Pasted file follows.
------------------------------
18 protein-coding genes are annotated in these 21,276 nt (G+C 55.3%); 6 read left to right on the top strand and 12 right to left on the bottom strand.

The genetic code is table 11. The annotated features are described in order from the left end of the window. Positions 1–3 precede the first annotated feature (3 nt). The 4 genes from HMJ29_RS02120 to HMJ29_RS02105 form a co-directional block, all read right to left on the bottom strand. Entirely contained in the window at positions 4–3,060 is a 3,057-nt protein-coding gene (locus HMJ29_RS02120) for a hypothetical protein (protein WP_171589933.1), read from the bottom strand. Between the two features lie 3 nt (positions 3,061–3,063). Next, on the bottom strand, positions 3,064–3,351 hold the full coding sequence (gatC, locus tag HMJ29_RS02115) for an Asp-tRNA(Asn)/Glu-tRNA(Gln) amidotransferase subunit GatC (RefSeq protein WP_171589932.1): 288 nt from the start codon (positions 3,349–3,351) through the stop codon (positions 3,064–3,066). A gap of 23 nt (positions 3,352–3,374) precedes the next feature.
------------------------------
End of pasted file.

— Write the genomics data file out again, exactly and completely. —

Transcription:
18 protein-coding genes are annotated in these 21,276 nt (G+C 55.3%); 6 read left to right on the top strand and 12 right to left on the bottom strand.

The genetic code is table 11. The annotated features are described in order from the left end of the window. Positions 1–3 precede the first annotated feature (3 nt). The 4 genes from HMJ29_RS02120 to HMJ29_RS02105 form a co-directional block, all read right to left on the bottom strand. Entirely contained in the window at positions 4–3,060 is a 3,057-nt protein-coding gene (locus HMJ29_RS02120) for a hypothetical protein (protein WP_171589933.1), read from the bottom strand. Between the two features lie 3 nt (positions 3,061–3,063). Next, on the bottom strand, positions 3,064–3,351 hold the full coding sequence (gatC, locus tag HMJ29_RS02115) for an Asp-tRNA(Asn)/Glu-tRNA(Gln) amidotransferase subunit GatC (RefSeq protein WP_171589932.1): 288 nt from the start codon (positions 3,349–3,351) through the stop codon (positions 3,064–3,066). A gap of 23 nt (positions 3,352–3,374) precedes the next feature.